202  calling the \method{getRank} and \method{getShape} methods:  calling the \method{getRank} and \method{getShape} methods:
203  \begin{python}  \begin{python}
# Line 226  will print Line 234  will print
234  \end{python}  \end{python}
235  We can now construct the function \var{gammaD} by  We can now construct the function \var{gammaD} by
236  \begin{python}  \begin{python}
237    from esys.escript import whereZero
238  gammaD=whereZero(x[0])+whereZero(x[1])  gammaD=whereZero(x[0])+whereZero(x[1])
239  \end{python}  \end{python}
240  where  where
# Line 252  from esys.linearPDEs import Poisson Line 261  from esys.linearPDEs import Poisson
261  x = mydomain.getX()  x = mydomain.getX()
262  gammaD = whereZero(x[0])+whereZero(x[1])  gammaD = whereZero(x[0])+whereZero(x[1])
263  mypde = Poisson(domain=mydomain)  mypde = Poisson(domain=mydomain)
264  mypde = setValue(f=1,q=gammaD)  mypde.setValue(f=1,q=gammaD)
265  \end{python}  \end{python}
266  The first statement imports the \Poisson class definition form the \linearPDEs module \escript package.  The first statement imports the \Poisson class definition from the \linearPDEs module \escript package.
267  To get the solution of the Poisson equation defined by \var{mypde} we just have to call its  To get the solution of the Poisson equation defined by \var{mypde} we just have to call its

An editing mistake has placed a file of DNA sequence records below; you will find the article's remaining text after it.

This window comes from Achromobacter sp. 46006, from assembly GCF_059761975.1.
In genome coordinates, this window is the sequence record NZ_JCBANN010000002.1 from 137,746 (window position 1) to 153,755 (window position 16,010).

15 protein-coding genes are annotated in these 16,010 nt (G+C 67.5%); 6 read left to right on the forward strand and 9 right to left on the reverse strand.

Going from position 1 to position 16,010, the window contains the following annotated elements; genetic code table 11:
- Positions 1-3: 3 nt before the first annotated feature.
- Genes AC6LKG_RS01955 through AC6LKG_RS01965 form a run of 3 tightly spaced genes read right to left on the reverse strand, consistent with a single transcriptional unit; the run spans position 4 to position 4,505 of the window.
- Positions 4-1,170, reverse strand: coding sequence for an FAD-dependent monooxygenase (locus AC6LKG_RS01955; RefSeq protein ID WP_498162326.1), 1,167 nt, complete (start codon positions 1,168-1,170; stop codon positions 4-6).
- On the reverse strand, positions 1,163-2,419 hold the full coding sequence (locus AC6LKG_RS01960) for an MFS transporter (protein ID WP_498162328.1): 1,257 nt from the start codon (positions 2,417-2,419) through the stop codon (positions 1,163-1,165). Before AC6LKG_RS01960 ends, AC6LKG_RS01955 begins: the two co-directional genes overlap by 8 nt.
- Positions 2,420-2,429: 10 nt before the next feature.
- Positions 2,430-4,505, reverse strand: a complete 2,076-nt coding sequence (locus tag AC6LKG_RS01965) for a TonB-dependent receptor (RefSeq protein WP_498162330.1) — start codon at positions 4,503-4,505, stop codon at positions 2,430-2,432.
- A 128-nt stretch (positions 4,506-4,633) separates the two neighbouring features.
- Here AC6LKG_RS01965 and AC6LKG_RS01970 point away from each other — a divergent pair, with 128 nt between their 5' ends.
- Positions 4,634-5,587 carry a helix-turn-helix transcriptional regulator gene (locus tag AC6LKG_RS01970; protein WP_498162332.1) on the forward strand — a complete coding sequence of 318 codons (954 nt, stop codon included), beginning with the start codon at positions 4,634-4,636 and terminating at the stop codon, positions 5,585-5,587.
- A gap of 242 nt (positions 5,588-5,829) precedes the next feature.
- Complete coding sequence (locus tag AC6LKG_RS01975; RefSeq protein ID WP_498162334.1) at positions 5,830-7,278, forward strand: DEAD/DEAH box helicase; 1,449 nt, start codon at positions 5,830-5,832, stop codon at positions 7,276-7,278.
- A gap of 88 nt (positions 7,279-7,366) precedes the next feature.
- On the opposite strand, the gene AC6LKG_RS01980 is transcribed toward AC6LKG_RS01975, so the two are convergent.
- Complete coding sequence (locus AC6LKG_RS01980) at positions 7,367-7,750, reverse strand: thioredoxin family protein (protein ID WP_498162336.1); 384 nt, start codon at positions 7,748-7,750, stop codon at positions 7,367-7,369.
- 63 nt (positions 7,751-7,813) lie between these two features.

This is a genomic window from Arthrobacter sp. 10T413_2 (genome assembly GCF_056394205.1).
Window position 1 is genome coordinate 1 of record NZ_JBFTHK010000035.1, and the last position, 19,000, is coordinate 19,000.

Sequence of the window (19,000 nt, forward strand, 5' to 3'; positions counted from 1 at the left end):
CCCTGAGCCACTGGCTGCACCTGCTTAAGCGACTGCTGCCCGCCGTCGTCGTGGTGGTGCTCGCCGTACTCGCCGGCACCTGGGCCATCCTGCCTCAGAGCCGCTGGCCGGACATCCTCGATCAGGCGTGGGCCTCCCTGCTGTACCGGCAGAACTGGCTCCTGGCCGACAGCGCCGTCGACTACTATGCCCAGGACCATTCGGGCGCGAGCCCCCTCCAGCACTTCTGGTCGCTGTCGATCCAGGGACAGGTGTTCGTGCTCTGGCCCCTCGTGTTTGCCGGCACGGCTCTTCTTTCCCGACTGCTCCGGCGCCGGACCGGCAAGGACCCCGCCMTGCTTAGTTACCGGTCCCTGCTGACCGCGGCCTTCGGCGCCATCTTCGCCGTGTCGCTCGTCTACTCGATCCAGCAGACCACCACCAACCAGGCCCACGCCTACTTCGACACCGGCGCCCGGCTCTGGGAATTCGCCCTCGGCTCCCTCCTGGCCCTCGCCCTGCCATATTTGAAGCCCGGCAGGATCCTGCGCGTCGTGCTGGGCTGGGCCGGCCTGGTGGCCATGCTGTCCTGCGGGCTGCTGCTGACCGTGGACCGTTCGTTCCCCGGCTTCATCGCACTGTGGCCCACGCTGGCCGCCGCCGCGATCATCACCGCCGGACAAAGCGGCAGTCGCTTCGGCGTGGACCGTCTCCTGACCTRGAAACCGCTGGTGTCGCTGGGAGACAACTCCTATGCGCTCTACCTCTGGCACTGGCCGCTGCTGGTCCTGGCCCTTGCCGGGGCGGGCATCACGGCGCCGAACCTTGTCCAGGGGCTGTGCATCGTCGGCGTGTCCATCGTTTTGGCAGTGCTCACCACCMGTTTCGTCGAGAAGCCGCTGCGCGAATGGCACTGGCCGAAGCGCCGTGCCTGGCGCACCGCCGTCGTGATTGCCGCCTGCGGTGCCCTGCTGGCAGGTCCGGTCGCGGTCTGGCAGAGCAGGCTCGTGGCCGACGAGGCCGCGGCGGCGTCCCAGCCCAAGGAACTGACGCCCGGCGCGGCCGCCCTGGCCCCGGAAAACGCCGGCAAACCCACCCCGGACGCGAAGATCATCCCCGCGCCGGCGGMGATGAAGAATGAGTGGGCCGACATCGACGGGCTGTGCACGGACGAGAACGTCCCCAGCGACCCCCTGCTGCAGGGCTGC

268  \method{getSolution}.  \method{getSolution}.
269    
270  Now we can write the script to solve our test problem (Remember that  Now we can write the script to solve our test problem (Remember that
271  lines starting with '\#' are comment lines in Python) (available as \file{mypoisson.py}  lines starting with '\#' are comment lines in Python) (available as \file{poisson.py}
272  in the \ExampleDirectory):  in the \ExampleDirectory):
273  \begin{python}  \begin{python}
274  from esys.escript import *  from esys.escript import *
275  from linearPDEs import Poisson  from esys.escript.linearPDEs import Poisson
276  from esys.finley import Rectangle  from esys.finley import Rectangle
277  # generate domain:  # generate domain:
278  mydomain = Rectangle(l0=1.,l1=1.,n0=40, n1=20)  mydomain = Rectangle(l0=1.,l1=1.,n0=40, n1=20)
# Line 280  saveVTK("u.xml",sol=u) Line 289  saveVTK("u.xml",sol=u)
289  The last statement writes the solution tagged with the name "sol" to the external file \file{u.xml} in  The last statement writes the solution tagged with the name "sol" to the external file \file{u.xml} in